I have had the distinct honor of working with some phenomenal UX and design professionals over the decades. Did I learn how to do this from them? No. I learned that it must be done. I learned that it must be done by a true professional, not just someone getting paid to do the job.

Believe it or not, I learned that last part at a vending machine company. That dude immersed himself in all of the nooks and crannies of this topic. He even told me why. “Because one of the jobs visually impaired people tend to get is restocking vending machines.” This is particularly true when it comes to the crews that drive rest stop to rest stop on the Interstate cleaning them and filling the vending machines. In some states they are all state employees. Only one person in the vehicle needs to see well enough to drive. The rest only need to see well enough to do their jobs. This company put great effort into making sure their machines were accessible by all.

The next time you walk past one of those vending machines with a fancy touch screen display streaming advertisements while nobody is using it ask yourself one thing: “How does a blind person use it?” The rush to full touch-screen interface on many products has excluded a market segment. There is a reason you see touchscreen displays with one of these:

Vending machine keypad with braille

What gets forgotten in the OpenSource world, despite all of the platitudes, is that it isn’t “just us” or “just me.” People like to talk about all of the “freedom and creativity” of OpenSource projects. What they have to realize is that you have to abide by “gubmint rulz” when it comes to design. Far too many projects don’t which is why they whither and die.

I will close this topic with a link to this short blog post about color blind friendly palettes. Thankfully it also has this link to the actual RGB scan codes. Creating these things is something I don’t have time to do right now, but anyone can use the Colors dialog and enter the RGB codes, save, test, and export a theme.

Having worked at an advertising agency before let me ask you a question:

Do you know why Betty Crocker cake mix crushed the competition despite there being dozens of other brands on the shelf?

This was the days when women actually called themselves a “House Wife” and were proud of it. All of those other cake mixes were “instant.” You just added water and put them in the oven. With Betty Crocker you added an egg. Adding an egg crossed the psychological barrier and the conscientious house wife could honestly say “Yes, I baked it myself.” Adding an egg made it not instant and therefore okay. Instant is what the bad wives did and you would never find them featured in Good Housekeeping.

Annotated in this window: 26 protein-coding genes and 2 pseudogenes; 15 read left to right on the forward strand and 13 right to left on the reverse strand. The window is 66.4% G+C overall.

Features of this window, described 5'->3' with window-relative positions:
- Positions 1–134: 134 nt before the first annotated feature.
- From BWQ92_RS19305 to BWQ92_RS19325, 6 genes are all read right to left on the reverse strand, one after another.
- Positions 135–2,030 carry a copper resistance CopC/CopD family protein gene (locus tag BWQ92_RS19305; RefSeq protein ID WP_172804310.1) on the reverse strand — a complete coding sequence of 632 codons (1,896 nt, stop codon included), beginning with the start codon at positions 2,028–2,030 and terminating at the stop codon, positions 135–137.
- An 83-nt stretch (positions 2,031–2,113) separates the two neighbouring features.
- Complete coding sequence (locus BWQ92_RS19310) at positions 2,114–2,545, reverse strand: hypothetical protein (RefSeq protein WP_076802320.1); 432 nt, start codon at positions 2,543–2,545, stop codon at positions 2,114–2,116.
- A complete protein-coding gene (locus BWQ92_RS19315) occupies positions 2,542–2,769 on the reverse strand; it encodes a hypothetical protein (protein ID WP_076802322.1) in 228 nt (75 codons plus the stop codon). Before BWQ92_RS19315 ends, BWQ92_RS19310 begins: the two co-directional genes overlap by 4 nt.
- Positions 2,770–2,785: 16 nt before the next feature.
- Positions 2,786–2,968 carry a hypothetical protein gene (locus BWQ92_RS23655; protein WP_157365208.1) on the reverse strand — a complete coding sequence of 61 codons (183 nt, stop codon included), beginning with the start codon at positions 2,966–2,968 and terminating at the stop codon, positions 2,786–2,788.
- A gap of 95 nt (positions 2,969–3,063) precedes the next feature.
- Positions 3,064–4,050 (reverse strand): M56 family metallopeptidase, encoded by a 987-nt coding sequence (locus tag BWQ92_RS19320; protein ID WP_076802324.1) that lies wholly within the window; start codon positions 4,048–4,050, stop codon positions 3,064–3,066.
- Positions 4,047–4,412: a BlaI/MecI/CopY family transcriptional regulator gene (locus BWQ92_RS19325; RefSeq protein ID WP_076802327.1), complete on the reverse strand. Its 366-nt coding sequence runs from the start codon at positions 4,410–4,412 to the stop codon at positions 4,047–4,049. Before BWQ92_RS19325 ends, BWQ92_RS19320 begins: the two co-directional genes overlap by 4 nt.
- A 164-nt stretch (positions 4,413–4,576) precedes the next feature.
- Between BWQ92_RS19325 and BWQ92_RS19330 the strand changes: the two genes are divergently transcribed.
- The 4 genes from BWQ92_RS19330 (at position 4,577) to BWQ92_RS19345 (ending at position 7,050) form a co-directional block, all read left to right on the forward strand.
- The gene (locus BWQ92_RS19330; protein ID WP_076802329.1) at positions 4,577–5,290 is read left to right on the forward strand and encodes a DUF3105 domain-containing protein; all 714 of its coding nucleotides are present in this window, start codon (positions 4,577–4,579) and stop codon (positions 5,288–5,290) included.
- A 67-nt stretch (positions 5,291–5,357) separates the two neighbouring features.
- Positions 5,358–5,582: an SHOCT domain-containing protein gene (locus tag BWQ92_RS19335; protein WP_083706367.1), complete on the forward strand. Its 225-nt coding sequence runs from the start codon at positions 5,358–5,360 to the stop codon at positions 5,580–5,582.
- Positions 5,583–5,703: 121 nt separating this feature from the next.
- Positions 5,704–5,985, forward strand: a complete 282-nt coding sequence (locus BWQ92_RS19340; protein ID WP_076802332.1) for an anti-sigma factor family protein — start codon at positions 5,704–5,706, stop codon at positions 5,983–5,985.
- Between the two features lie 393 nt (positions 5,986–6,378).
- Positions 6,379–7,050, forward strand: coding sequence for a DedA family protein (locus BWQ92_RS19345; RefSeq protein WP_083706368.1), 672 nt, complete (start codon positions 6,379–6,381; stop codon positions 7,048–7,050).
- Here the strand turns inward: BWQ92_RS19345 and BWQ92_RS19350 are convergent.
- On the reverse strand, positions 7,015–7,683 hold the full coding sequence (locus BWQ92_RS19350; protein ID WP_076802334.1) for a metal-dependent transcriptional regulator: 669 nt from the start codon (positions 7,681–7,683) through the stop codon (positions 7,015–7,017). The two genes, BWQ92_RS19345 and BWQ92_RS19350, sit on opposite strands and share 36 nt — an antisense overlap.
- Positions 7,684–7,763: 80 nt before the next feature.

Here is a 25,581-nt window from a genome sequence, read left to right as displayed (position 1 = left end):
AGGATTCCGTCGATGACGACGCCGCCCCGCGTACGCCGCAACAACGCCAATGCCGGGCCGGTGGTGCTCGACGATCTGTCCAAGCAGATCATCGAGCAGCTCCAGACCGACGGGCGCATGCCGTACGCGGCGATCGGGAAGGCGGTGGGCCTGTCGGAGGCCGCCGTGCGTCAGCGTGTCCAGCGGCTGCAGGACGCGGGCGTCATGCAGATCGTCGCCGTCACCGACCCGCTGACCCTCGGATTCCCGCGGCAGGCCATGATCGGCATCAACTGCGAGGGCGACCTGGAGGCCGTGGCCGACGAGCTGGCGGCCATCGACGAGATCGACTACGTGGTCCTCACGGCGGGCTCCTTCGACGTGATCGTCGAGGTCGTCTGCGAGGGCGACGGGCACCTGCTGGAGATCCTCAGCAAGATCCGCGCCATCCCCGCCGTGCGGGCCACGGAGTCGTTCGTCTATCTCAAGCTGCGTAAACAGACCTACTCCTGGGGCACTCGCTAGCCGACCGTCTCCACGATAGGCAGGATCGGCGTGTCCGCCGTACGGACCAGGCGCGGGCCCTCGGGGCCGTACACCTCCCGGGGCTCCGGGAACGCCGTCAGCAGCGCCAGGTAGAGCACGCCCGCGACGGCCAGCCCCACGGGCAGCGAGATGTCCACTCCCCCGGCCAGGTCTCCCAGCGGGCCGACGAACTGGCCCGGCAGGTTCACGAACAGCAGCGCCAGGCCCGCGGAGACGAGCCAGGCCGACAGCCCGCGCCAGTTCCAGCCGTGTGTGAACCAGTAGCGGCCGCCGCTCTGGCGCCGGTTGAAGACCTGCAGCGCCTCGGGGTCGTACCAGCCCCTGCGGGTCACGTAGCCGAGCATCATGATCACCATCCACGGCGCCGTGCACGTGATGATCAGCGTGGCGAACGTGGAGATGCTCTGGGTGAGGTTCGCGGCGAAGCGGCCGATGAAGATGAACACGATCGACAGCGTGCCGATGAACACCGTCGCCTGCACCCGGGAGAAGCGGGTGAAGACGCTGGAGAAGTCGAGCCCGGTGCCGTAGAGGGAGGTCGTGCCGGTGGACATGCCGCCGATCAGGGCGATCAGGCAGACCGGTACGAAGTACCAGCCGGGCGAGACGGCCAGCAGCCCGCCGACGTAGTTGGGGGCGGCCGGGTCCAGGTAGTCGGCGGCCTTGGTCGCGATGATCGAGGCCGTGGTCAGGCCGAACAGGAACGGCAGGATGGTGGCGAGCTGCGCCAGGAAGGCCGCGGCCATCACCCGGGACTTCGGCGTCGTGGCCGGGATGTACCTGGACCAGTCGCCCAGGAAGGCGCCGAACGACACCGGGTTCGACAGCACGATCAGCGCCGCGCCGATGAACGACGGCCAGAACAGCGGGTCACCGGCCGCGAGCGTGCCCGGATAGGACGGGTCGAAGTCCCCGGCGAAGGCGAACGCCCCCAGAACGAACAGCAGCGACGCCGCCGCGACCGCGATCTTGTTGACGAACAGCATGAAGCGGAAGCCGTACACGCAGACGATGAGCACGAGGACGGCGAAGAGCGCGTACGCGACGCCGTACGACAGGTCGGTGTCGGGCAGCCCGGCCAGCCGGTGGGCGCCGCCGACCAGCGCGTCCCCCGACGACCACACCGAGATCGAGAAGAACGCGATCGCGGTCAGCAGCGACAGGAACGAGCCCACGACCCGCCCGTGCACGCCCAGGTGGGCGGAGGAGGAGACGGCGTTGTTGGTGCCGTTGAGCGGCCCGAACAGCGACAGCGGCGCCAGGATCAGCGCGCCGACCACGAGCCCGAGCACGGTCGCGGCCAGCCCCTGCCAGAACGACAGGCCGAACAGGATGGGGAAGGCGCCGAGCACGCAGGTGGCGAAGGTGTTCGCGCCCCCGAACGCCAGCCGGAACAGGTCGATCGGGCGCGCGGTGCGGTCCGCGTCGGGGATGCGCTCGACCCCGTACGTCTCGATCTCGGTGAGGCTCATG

Putting in place the groundwork for community themes is the text editor equivalent of “adding an egg.” Allowing users to create plug-ins is the text editor equivalent of allowing too many cooks into the kitchen. That’s a condition Emacs suffers quite badly from now. Most of the plug-ins conflict horribly or cause random oddities in unrelated plug-ins. With every plug-in you install it is like tap dancing in a mine field.

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About seasoned_geek

Roland Hughes started his IT career in the early 1980s. He quickly became a consultant and president of Logikal Solutions, a software consulting firm specializing in OpenVMS application and C++/Qt touchscreen/embedded Linux development. Early in his career he became involved in what is now called cross platform development. Given the dearth of useful books on the subject he ventured into the world of professional author in 1995 writing the first of the "Zinc It!" book series for John Gordon Burke Publisher, Inc. A decade later he released a massive (nearly 800 pages) tome "The Minimum You Need to Know to Be an OpenVMS Application Developer" which tried to encapsulate the essential skills gained over what was nearly a 20 year career at that point. From there "The Minimum You Need to Know" book series was born. Three years later he wrote his first novel "Infinite Exposure" which got much notice from people involved in the banking and financial security worlds. Some of the attacks predicted in that book have since come to pass. While it was not originally intended to be a trilogy, it became the first book of "The Earth That Was" trilogy: Infinite Exposure Lesedi - The Greatest Lie Ever Told John Smith - Last Known Survivor of the Microsoft Wars When he is not consulting Roland Hughes posts about technology and sometimes politics on his blog. He also has regularly scheduled Sunday posts appearing on the Interesting Authors blog.